FEMA: Understand the Difference Between a Hurricane Watch and a Hurricane Warning

Hurricane Isabel in 2003, as seen from the International Space Station. (Image by Mike Trenchard, Earth Sciences and Image Analysis Laboratory, NASA Johnson Space Center)
Hurricane Isabel in 2003, as seen from the International Space Station. (Image by Mike Trenchard, Earth Sciences and Image Analysis Laboratory, NASA Johnson Space Center)

With the 2020 hurricane season in its early, quieter months, FEMA issued a preparedness tip Wednesday pointing out the difference between a hurricane watch and a hurricane warning, so that when the time comes, residents will have the information that can help keep them safe in an emergency.

– A hurricane watch is issued when a tropical cyclone containing winds of at least 74 mph poses a possible threat, generally within 48 hours, the FEMA news release said.

“A watch does not mean hurricane conditions will occur, only that these conditions are possible,” according to the release. “Hurricane force winds may also be accompanied by storm surge, coastal flooding, and/or river flooding.”

In the event of a hurricane watch, FEMA advised Virgin Islanders to update their emergency kits with fresh batteries, nonperishable food, water, medications and up-to-date important documents. With the presence of COVID-19, the agency suggested adding additional items to emergency kits, including soap, hand sanitizer, cloth face coverings and disinfecting supplies.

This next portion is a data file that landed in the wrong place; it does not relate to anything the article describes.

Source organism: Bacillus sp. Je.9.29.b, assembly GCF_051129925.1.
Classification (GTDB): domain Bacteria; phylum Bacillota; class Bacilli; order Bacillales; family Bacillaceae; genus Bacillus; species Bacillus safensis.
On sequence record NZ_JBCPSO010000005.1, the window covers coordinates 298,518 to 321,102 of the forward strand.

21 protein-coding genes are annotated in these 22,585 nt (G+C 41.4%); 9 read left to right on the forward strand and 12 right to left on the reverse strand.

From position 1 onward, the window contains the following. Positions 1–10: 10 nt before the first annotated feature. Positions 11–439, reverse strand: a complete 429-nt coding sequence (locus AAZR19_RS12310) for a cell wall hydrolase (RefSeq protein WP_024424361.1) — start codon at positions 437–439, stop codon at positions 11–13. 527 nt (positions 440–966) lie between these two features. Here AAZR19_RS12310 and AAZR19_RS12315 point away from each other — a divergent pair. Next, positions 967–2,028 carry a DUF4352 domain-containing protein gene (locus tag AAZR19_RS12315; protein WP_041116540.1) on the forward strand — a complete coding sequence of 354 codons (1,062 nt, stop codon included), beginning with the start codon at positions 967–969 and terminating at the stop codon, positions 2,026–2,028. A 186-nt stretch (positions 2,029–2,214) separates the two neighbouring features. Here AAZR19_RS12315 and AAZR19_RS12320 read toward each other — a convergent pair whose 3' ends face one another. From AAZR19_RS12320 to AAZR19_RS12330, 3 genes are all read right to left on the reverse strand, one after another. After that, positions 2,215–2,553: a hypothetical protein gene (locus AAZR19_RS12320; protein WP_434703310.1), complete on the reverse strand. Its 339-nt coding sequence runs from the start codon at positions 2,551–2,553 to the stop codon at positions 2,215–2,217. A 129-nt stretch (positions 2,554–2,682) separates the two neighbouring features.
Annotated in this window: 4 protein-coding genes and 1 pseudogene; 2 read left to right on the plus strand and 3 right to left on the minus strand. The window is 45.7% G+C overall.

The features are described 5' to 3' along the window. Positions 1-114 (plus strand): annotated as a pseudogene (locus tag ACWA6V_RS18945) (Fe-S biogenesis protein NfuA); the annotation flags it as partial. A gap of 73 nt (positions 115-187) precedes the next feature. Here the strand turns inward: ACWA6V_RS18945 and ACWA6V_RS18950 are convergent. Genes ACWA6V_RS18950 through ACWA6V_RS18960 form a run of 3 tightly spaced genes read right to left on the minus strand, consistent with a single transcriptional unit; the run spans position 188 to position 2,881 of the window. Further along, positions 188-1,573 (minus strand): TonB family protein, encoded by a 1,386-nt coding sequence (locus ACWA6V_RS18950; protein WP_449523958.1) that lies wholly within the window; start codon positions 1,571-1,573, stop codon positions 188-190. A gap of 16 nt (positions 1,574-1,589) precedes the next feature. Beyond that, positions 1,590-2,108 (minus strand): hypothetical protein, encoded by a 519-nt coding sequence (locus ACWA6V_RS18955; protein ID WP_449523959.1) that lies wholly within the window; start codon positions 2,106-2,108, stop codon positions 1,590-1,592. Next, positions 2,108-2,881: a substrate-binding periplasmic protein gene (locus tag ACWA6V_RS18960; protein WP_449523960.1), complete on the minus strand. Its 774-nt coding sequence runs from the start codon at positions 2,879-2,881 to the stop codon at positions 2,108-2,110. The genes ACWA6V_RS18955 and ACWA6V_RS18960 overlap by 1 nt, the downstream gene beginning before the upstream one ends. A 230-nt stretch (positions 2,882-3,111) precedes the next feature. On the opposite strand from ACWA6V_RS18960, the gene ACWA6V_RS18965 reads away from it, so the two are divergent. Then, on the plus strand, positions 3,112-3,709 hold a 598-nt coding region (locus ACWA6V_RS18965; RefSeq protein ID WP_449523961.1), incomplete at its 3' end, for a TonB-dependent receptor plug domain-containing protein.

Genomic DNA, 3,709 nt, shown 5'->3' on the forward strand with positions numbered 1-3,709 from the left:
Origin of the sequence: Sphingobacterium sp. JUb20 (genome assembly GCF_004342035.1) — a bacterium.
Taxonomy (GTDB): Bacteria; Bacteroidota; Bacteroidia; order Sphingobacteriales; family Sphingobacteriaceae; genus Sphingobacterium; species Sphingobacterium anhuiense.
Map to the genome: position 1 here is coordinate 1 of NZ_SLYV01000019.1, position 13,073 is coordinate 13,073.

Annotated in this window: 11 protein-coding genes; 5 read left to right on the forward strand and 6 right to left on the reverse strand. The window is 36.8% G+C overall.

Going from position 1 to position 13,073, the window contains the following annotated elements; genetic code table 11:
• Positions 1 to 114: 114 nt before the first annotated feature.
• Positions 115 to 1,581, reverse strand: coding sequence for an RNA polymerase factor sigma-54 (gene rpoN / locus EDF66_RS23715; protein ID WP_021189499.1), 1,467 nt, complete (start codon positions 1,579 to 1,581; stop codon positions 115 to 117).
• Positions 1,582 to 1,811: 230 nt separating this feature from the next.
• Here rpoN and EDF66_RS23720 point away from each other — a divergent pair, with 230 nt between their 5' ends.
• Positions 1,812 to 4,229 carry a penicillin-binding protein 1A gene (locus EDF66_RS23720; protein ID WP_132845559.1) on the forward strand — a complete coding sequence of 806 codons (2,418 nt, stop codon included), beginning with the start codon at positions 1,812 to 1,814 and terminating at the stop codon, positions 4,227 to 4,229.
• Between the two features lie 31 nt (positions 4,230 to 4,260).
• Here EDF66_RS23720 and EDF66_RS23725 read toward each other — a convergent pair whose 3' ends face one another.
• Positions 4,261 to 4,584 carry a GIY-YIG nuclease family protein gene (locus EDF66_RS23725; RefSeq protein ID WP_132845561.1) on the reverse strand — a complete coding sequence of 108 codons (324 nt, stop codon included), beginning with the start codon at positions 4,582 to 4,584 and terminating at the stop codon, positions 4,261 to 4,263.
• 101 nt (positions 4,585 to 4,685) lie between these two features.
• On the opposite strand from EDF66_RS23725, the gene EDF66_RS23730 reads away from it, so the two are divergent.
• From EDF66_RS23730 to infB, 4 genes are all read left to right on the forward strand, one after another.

“Stay informed about conditions by paying attention to local news and government advisories, check your emergency supplies, and gather any items you may need if you lose power,” FEMA said.

– A hurricane warning is issued when hurricane-force winds are expected within 24 hours. A hurricane warning can remain in effect when dangerously high water or a combination of dangerously high water and exceptionally high waves continue, even though winds may be less than hurricane force.

In the event of a hurricane warning, FEMA said, secure your home and bring in outdoor furniture. Charge your cellphone and complete your storm preparation. Listen for emergency information and alerts, if directed to do so by local officials immediately leave the threatened area.

More tips on how to prepare for a hurricane or other disaster are online at the FEMA website.